S.I. Newhouse Jr. was a self-effacing executive who somehow managed to serve as the public face of a brash, glitzy magazine company. How, exactly, will Condé Nast go on without him?
Condé Nast was named after Condé Montrose Nast, who purchased Vogue in 1909. But the glossy magazine company has long been synonymous with its unassuming leader, Samuel I. Newhouse Jr., who became chairman in 1975.
A college dropout who started learning the magazine business in the promotions department at Glamour, Newhouse would become a publishing maven with the glitziest of magazine empires. From his enviable perch, he resurrected Vanity Fair. He purchased The New Yorker and placed it in the hands of editors who reinvigorated it and made it relevant to new readers. He founded Self and took Gentleman’s Quarterly away from Esquire, Inc. for a cool $9 million and turned it into GQ. He helped make stars out of editors like Anna Wintour, Tina Brown, Graydon Carter and David Remnick.
Though reserved and at times even socially awkward, Newhouse presided over Condé Nast — and the Manhattan media scene — for decades. He quietly shaped fashion and popular culture over lunches in the Condé Nast cafeteria with the editors in his charge. As recently as two weeks ago, he made an appearance at the company’s gleaming new offices at 1 World Trade in Lower Manhattan.
But while Newhouse’s death on Sunday, at age 89, did not come as a surprise — he had dementia and was rarely seen in public — it has reignited one of the most vexing questions in magazine publishing: Can Condé Nast survive without Si?
Even before 2015, when Condé Nast changed his title from chairman to chairman emeritus, Newhouse had stepped away from daily operations at his company. His last major decision was to relocate Condé Nast from its headquarters in Midtown Manhattan to 23 floors at 1 World Trade, a move that was completed in 2014.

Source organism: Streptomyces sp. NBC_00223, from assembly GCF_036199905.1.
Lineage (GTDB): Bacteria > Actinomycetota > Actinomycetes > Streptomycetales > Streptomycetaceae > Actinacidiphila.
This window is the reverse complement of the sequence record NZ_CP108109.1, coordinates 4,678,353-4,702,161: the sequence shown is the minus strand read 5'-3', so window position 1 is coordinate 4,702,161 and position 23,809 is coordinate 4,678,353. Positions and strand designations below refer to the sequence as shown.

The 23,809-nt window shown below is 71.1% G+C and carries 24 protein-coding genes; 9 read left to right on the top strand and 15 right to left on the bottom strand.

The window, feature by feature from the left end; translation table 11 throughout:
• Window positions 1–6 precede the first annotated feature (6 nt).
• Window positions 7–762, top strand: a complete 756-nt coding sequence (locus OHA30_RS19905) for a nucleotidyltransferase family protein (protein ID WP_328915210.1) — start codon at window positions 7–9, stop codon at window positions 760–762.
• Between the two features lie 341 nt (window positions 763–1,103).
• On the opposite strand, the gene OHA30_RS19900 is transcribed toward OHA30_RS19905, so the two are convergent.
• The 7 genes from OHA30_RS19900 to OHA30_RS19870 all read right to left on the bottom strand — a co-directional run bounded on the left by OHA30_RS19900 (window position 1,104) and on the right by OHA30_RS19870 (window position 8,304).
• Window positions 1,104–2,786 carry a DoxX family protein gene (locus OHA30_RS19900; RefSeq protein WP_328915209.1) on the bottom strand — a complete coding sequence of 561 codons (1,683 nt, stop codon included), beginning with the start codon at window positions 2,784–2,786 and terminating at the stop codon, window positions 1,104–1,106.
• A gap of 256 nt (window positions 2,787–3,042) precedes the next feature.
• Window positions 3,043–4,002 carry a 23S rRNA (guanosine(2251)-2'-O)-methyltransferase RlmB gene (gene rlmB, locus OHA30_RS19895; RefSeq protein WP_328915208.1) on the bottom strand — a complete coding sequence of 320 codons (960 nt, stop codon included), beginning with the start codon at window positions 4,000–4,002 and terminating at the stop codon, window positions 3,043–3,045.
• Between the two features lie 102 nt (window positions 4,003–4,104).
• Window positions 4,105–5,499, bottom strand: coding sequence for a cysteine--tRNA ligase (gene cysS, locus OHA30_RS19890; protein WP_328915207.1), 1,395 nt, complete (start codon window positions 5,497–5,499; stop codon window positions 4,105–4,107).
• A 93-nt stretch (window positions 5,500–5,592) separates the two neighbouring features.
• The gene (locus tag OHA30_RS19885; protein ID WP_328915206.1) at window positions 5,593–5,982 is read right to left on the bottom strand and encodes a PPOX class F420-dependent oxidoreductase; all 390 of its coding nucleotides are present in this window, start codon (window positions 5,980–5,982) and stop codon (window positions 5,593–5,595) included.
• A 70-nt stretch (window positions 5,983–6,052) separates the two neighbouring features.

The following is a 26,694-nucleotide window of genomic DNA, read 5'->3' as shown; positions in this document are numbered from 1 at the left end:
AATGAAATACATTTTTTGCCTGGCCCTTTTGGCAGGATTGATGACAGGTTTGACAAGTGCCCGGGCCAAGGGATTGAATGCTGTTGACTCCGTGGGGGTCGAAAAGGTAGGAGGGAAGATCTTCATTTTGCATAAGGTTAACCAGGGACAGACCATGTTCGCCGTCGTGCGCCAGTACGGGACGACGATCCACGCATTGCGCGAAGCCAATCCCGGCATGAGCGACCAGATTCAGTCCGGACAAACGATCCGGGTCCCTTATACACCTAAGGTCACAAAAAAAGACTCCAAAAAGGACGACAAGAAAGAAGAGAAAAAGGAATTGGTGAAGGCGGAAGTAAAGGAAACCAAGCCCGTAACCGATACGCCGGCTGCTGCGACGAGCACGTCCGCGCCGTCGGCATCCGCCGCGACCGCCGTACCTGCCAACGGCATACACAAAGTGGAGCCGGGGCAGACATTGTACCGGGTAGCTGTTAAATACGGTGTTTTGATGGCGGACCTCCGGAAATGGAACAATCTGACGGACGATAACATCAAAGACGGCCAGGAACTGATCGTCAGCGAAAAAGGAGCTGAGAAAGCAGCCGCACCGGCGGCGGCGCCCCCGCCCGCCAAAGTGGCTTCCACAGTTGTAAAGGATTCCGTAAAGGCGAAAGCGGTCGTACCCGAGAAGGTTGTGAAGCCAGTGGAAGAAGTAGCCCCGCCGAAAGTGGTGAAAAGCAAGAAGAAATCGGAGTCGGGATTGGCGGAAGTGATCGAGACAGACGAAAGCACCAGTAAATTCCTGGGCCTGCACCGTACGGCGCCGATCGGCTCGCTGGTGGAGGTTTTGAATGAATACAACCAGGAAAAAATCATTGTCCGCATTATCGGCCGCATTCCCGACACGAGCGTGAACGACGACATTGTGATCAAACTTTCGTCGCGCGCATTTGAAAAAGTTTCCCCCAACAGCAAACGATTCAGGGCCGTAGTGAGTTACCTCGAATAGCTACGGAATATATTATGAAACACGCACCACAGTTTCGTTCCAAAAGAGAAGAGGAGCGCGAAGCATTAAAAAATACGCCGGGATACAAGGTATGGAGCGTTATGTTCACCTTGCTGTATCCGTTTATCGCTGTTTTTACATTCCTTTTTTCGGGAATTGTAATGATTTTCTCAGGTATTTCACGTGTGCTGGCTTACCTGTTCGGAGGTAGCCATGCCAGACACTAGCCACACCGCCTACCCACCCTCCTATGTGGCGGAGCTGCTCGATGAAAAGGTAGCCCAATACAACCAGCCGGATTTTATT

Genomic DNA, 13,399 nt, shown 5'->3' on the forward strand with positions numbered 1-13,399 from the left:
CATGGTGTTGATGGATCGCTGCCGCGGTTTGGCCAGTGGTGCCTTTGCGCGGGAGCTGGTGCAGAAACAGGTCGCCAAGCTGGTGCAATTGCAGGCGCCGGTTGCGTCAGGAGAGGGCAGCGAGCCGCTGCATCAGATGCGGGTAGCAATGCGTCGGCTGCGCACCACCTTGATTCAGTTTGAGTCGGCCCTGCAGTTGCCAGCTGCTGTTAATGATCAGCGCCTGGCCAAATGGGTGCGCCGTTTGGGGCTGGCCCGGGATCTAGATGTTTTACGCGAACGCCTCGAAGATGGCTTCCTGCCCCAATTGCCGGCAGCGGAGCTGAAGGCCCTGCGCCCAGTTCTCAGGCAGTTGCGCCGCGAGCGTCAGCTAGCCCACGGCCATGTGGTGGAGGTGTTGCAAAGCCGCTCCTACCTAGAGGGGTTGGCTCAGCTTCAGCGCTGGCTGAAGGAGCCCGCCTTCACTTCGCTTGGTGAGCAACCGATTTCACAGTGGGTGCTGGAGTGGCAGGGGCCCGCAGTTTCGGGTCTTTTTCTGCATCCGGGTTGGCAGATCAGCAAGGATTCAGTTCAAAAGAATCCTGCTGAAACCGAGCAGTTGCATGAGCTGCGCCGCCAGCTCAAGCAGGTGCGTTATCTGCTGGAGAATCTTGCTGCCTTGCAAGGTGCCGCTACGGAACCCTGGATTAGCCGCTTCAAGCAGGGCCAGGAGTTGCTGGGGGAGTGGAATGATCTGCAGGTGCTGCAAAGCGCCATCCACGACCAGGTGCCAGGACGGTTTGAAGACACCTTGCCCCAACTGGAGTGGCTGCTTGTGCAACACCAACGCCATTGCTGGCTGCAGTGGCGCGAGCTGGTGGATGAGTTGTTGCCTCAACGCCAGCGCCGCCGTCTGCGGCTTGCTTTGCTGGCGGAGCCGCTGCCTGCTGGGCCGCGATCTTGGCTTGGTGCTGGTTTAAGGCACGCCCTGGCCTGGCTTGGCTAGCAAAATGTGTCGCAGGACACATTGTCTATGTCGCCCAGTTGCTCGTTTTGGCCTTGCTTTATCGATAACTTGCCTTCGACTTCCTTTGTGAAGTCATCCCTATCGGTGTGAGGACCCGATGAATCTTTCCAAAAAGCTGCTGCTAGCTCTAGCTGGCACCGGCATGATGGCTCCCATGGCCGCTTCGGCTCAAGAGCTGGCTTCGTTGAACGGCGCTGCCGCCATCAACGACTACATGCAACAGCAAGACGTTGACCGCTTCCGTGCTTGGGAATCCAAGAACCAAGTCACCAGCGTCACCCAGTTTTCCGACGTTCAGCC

In the immediate wake of his death, it appeared unlikely that much would change at Condé Nast. Several executives and editors interviewed on Sunday said that, because Newhouse had not been involved in the business for more than four years, there was no immediate power vacuum.
Steven O. Newhouse, the chairman of the digital arm of Condé Nast’s parent company, Advance Publications, said Newhouse’s death would have “no real impact” on the magazine publisher.
“Si has been sick for quite a while, and a long enough time so that we’ve all gotten past the point of operating with him,” said Steven Newhouse, 60, a nephew of the late chairman.
The family, he said, had not considered selling the company and had no plans to do so.
Jonathan Newhouse, 65, who runs Condé Nast’s international titles and is a cousin of the late chairman, was similarly adamant that the company would continue to operate as it had for the last several years.
“His death is very sad and reminds us all about the heritage and the values and what we stand for,” he said in an interview from London. “But in practical terms, it doesn’t make a difference in what the company is doing, because he wasn’t involved in the business.”
Still, the magazine industry faces relentless headwinds, and Condé Nast will now have to carve a path forward without the benefit of Newhouse in the role of company figurehead.
Condé Nast is privately held, and its leadership structure is murky, even to those among its ranks. Major decisions pass through a four-person board made up of Steven and Jonathan Newhouse; Thomas Summer, the chief financial officer of Advance Publications; and Robert A. Sauerberg Jr., Condé Nast’s chief executive. Sauerberg runs the day-to-day operations of Condé Nast and reports to the board.